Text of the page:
I recently posted an Instagram story poll: 79% said they prefer buying wine in-store, while only 21% opts for buying wine online. The vast majority of the participants are between 18-35. This made me think, who is really your online wine market?
Following an article on the rise of digital wine sales published in The Washington Post, I did a quick poll on my Instagram story. How do you prefer buying wine? Of the 149 participants, 79% said in-store, while only 21% opts. for online. The vast majority of my followers are between the ages of 18-35. This result came as a shock to me as the general assumption is that the younger generation would be your online wine buyer. This just shows that your younger wine consumers are not necessarily your online consumer, as one expected. Although the poll does not in any way follow or produce a formal or concrete research method, it can give us a good indication of consumer behaviour. The finding can also be substantiated by data we obtain daily through our online sales. This is thus purely my observation from limited "research" and sales observation.
Many assumptions can be made, from the above, about e-customers buying wine in South Africa, this is thus only a few:
- Older generations have got more disposable income to spend - thus they can order wine without needing it immediately due to a high stock level of wine at home. The wine they ordered online won't necessarily be for immediate consumption. With the disposable income at hand, they have the buying power to buy large quantities of wine, online. This is much easier than shopping around in stores searching for a retailer with enough stock and not necessarily all the product lines of a particular estate. The estate's online shop offers a one-stop-shop to buy large quantities of wine from the entire range.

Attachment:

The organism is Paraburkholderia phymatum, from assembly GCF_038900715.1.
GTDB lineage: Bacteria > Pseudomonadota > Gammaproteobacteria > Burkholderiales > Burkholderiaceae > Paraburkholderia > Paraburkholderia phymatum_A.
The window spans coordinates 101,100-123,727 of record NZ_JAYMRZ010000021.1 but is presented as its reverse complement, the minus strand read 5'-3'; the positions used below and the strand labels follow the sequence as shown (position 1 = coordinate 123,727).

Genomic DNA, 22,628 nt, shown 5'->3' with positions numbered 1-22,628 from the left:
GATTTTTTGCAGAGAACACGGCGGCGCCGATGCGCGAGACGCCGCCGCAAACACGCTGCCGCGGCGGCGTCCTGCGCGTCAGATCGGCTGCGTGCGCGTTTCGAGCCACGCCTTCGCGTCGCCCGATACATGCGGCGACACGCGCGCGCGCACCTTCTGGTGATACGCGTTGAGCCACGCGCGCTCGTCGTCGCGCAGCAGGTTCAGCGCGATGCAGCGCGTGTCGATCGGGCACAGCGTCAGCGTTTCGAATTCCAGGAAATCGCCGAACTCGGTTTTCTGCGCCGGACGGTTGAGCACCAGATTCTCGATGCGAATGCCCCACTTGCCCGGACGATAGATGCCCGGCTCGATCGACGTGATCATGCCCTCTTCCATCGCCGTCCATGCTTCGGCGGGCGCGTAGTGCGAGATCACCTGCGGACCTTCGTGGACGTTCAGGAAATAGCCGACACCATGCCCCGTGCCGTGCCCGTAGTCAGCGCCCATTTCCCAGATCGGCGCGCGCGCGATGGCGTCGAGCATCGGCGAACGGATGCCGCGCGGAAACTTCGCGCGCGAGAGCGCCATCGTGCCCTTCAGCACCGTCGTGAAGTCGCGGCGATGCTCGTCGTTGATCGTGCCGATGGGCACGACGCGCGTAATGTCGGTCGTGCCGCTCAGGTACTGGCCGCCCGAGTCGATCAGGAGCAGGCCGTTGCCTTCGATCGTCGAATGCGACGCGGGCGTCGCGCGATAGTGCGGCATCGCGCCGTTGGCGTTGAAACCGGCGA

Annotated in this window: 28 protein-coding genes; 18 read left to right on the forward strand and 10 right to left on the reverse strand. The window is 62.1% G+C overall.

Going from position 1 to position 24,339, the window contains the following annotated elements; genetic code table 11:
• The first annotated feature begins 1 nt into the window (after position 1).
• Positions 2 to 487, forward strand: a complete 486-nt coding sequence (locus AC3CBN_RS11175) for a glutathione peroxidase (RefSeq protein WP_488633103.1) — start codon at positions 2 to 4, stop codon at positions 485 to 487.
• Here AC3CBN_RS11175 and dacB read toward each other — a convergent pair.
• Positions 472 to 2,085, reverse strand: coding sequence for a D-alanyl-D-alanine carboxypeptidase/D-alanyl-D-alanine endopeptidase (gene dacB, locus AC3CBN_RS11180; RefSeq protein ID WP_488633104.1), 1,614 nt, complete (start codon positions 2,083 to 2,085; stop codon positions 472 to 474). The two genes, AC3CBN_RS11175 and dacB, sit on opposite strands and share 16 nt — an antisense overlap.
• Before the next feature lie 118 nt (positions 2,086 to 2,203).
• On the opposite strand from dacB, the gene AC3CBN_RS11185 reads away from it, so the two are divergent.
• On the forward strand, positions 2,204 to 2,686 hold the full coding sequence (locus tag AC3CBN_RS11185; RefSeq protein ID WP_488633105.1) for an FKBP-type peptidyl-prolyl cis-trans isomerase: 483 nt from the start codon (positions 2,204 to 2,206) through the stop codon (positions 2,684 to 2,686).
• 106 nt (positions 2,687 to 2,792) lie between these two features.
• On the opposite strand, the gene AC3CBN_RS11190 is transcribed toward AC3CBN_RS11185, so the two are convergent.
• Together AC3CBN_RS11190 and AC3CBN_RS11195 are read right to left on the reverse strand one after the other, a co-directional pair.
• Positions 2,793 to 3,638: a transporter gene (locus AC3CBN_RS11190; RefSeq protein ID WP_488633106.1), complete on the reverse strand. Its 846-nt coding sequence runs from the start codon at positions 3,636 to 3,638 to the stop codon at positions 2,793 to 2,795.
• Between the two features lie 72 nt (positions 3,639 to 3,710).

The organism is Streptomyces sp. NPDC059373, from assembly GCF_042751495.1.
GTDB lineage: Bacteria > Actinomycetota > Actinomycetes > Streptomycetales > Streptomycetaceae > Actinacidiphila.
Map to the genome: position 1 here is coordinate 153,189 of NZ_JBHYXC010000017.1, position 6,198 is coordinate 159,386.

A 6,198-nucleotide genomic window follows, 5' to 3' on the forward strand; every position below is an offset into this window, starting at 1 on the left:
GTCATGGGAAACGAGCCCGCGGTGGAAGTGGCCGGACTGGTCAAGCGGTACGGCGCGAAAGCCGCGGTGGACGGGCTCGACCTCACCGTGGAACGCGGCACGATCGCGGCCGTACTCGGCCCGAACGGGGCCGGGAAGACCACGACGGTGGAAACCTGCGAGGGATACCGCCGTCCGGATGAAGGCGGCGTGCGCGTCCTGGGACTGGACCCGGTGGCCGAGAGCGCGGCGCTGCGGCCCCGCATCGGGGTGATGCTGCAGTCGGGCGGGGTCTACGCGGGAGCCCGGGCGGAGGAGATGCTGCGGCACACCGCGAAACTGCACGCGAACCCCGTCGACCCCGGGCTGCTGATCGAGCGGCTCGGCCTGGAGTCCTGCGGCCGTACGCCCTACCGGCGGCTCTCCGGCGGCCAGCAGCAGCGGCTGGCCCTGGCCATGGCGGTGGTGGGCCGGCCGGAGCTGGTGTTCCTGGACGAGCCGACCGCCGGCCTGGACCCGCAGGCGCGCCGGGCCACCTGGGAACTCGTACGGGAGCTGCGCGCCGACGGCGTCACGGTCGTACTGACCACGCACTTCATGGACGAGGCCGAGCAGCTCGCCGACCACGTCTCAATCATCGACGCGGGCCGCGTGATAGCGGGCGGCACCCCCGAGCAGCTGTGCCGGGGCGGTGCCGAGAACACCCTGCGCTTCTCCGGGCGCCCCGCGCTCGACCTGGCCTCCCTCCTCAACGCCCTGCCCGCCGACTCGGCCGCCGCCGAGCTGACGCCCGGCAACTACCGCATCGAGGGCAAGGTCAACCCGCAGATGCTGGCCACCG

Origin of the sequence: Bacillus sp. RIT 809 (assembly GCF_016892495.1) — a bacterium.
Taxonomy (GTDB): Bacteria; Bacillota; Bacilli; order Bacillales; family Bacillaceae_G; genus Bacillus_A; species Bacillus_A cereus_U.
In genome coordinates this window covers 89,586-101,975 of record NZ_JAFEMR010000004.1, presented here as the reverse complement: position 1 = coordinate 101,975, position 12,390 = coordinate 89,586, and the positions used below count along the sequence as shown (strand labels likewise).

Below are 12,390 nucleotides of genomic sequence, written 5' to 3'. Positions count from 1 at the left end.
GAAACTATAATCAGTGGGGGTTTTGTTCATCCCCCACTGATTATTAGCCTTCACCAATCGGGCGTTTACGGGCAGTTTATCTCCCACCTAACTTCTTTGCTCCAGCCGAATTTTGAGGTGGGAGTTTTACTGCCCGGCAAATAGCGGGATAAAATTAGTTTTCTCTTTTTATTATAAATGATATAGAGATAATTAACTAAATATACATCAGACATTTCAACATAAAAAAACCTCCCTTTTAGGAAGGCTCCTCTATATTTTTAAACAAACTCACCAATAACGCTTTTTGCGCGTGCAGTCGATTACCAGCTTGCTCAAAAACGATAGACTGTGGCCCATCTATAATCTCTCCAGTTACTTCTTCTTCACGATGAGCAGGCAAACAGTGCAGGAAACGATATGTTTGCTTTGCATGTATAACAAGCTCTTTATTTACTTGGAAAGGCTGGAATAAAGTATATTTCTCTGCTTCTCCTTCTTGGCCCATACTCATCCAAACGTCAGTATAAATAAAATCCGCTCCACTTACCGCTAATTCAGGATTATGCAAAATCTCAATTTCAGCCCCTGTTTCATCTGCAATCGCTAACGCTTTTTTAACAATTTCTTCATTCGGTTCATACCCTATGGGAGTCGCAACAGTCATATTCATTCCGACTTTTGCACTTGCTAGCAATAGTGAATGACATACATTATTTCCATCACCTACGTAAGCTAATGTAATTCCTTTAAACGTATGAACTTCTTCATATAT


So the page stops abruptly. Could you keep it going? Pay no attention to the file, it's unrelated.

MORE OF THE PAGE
- Younger generations tend to buy for immediate consumption. In other words, the wine I buy today I'll drink tonight. They don’t have the income to build up a wine collection or to store wine. They work on subsistence consumption. Financially they don't have the power to build on wine stock, yet.
- Younger generations have got used to "instant gratification". It stems from fast food, instant money services such as UberEATS and on-demand streaming services. No need to wait for anything, want it? Get it, now! The idea of ordering and waiting for something for more than a day is going against instant gratification.
- Older generations are those who grew up in a "pre-instant gratification era" They were used to receiving a letter in the post that can take weeks. Paper is patient. For them waiting for something is not punishment.
- One could also ask then, but if the older generation grew up in a pre-digital era, why are they the ones buying wine online. Well, quite simply the pandemic forced them to. During the lockdown, liquor outlets were closed. The only way of ordering wine was through online stores, for delivery post-alcohol ban. They then realised that it is quite simple and easy to do. You can now order a bottle or box of your favourite wine at whatever time and wherever you are.
Although online wine sales are only now showing a surge in growth, it is vital to understand the consumer and the way they buy and consume wine. It is easy to generalise that your younger generation, who is mostly your more tech-savvy audience, is automatically your online wine buyer. In this case, it seems to be incorrect. This makes one rethink your online and in-trade market approach. How much are you catering for an older generation online and how much are you catering for the younger market in-store?